Book People: Sarah Davis
Book People: Sarah Davis
I’ve been online stalking Sarah Davis for some time now – in the nicest possible way! I have adored her illustrations ever since I purchased ‘Fearless’ some years ago now. I loved it so much that as soon as I finished it I Googled ‘Sarah Davis Illustrator’, located an email and emailed her. I’m happy to say that I got a lovely reply to my over enthusiastic email! Rather chuffed that I’ve now got her featured here on ‘Children’s Books Daily’.
Ten Things You Need to Know About Sarah Davis
1. Tell us about your latest book.
Ummm… which one!? I always seem to have about a million books on the go at once, which is a little confusing for someone like me, who can’t really reliably remember whether socks are worn on the hands or as earwarmers. The 6th Violet Mackerel book (Violet Mackerel’s Pocket Protest, written by Anna Branford, published by Walker Books Australia) is due to hit the shelves very soon, and I’ve just finished a completely loony book for the fabulous Gecko Press. It’s called Toucan Can, and was written by the irrepressibly bouncy Juliette MacIver. It’s wacky, and I used a very loose, lively colourful style which was a lot of fun to do. I blogged about it here.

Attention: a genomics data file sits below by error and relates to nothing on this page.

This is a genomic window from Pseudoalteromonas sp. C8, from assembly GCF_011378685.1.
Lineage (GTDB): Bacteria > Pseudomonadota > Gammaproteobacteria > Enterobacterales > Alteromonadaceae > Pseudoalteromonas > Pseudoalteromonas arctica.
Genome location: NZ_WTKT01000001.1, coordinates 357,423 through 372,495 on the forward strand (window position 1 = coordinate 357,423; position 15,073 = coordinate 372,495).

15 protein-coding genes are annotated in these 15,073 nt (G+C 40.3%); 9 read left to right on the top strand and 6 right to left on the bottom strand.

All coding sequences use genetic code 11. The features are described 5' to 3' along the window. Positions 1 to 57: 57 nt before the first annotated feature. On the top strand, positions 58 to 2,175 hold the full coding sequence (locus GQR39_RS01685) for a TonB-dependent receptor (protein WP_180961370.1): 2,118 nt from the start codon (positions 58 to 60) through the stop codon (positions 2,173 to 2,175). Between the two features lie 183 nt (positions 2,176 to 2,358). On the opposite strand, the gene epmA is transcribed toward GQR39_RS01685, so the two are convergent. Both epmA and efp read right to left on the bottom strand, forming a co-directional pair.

Also, I’m currently working on the third Marmaduke Duck book, in which he sets off for an adventure on the high seas (also by Juliette) and the third Fearless book, in which dear old poor old stupid old Fearless becomes a Dad (written, of course, by Colin Thompson). I’m also very excited about collaborating on a book with my son Finn – he’s written a truly beautiful book, and we’ve had expressions of interest from a few publishers. AND I have a couple of books of my own on the go!